Is Now the Time to Reconsider Buy-to-Let?
Prior to the government’s decision to more or less declare war on private landlords, buy-to-let was a safe haven for investors. If not, a veritable goldmine for those who made the savviest moves. But it wasn’t to last, as sweeping tax reforms hit current and prospective landlords hard, removing much of the appeal from the sector as a whole.
More recently, Chancellor Rishi Sunak announced a temporary stamp duty adjustment. Detailed in early July, the new policy would see the threshold at which homebuyers are required to pay Stamp duty increased from £125,000 to £500,000. Coupled with comprehensively affordable mortgage deals and the easing of eligibility requirements among many major lenders, things could once again be working in favour of landlords.
But does this mean that now is the right time to consider a buy-to-let investment? Or do these potential incentives for landlords simply not go far enough? Use our UK mortgage calculator to find out what kind of mortgage suits you best and the exact costs
Sizeable Stamp Duty Savings
In the wake of Chancellor Rishi Sunak’s stamp duty break announcement, some of the UK’s leading buy-to-let brokers, experienced enormous spikes in both website visits and client enquiries. Likewise, both Strike and Zoopla reported increases of up to 15% in the number of people looking to buy homes or considering buy-to-let investments.
The prospect of saving thousands of pounds on stamp duty having apparently piqued the interests of once-reluctant investors.
It’s important to note that landlords will still be required to pay a flat 3% surcharge on buy-to-let properties. This means that on a £300,000 investment property, the usual stamp duty of £14,000 would be reduced to a much more manageable £9,000.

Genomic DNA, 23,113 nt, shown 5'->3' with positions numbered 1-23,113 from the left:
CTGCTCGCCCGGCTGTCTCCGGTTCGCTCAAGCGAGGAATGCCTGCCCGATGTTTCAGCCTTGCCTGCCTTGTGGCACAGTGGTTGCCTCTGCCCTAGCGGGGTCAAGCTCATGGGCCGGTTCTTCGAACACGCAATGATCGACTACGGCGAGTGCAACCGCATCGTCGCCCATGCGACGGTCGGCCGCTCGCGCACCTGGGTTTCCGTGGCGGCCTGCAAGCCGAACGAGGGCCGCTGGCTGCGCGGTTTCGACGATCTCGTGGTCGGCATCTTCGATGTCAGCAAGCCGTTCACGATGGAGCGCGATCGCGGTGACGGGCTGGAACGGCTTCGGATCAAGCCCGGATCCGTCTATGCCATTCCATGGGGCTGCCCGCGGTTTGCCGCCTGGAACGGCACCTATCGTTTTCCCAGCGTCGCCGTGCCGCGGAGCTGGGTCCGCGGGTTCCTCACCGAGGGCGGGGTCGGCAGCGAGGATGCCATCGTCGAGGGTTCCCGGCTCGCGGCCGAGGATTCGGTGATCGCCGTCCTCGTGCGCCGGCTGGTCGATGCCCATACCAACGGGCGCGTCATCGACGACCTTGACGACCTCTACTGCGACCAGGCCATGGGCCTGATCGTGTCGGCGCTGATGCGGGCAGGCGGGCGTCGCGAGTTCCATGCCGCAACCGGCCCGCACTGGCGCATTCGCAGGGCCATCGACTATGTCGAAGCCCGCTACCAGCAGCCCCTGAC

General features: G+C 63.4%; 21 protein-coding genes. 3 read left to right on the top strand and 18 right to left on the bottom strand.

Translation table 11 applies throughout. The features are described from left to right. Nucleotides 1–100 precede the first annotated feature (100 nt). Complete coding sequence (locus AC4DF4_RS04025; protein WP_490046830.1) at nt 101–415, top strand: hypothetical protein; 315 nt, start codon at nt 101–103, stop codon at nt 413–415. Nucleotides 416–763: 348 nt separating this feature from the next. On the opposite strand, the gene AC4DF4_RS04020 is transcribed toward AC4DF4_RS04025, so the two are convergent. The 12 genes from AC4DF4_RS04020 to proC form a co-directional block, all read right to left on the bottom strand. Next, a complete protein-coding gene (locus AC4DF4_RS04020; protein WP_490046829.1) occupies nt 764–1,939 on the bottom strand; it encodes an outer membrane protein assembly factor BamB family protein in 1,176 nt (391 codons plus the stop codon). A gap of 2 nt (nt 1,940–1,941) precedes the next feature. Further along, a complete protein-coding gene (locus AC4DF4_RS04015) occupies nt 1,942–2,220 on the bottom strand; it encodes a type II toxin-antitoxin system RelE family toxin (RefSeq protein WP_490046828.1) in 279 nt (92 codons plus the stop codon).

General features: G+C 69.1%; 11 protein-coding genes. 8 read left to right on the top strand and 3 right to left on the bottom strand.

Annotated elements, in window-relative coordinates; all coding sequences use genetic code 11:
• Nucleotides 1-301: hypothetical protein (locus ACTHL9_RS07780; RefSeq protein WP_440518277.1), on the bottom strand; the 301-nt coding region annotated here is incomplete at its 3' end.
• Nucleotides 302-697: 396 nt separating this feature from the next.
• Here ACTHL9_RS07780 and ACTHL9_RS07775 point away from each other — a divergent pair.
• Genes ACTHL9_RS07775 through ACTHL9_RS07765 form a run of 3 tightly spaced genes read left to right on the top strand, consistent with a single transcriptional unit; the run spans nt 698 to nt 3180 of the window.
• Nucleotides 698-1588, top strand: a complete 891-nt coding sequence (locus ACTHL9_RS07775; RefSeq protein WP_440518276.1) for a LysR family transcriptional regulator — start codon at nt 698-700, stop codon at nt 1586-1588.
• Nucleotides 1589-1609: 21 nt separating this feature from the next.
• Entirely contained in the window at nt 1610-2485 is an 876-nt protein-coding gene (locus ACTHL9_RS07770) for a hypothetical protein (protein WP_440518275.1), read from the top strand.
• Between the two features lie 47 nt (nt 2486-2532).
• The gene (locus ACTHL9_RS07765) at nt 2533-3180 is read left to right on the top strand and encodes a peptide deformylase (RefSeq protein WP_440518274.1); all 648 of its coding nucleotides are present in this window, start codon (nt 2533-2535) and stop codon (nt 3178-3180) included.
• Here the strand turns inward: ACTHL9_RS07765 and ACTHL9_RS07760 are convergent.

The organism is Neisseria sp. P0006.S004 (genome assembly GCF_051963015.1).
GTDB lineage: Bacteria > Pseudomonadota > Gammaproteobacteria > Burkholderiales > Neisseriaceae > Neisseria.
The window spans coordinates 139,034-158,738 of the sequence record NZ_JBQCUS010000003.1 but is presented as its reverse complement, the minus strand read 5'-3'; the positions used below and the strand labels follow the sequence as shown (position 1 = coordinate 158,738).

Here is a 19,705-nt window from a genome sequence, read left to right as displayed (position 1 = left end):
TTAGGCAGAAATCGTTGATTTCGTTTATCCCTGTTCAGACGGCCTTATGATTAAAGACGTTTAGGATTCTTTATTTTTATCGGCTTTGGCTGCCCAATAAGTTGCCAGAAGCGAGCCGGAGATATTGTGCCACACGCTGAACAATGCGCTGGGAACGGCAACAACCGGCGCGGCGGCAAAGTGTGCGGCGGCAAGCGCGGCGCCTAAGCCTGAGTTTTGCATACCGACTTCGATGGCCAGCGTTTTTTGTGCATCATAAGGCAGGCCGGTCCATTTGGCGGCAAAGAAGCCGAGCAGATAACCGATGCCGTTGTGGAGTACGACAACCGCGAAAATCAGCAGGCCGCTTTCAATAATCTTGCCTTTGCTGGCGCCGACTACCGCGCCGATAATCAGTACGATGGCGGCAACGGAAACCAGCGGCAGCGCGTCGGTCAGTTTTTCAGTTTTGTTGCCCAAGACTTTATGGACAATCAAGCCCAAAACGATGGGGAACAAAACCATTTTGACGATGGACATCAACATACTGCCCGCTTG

Meanwhile, many lenders have begun both reinstating their buy-to-let mortgage products and improving the competitiveness of their deals. Qualifying is becoming easier and buy-to-let products are currently available with rock-bottom interest rates, adding up to an appealing prospect for those who act fast.
Particularly in key locations outside the capital – the North West, for example, having seen year-on-year rent price gains for June of more than 5%.
Unfortunately, landlords and private renters alike are being forced to contend with a period of on-going and indefinite uncertainty. Potential job losses and income reductions in particular are prompting movers and investors alike to think twice about making any major decisions for the time being.
Hence, basing buy-to-let investment decisions purely on stamp duty reductions isn’t considered advisable by most real estate experts.
A number of mortgage business owners feel that many will jump at the chance to pick up investment properties before the offer expires, while stating that buy-to-let can still be a valuable vehicle for those who get it right.
“Landlords will rush to buy homes before the stamp duty holiday ends in March next year, after which I think there will be a natural drop in activity,” he said,
“The UK is bracing itself for a slowdown in the economy, so I think it will be 2022 before the market rebounds again, assuming the taxman has no more nasty surprises,”
“It may never be the golden goose it once was, when amateur investors made easy money, but for the professional landlord, buy-to-let is still a profitable venture.”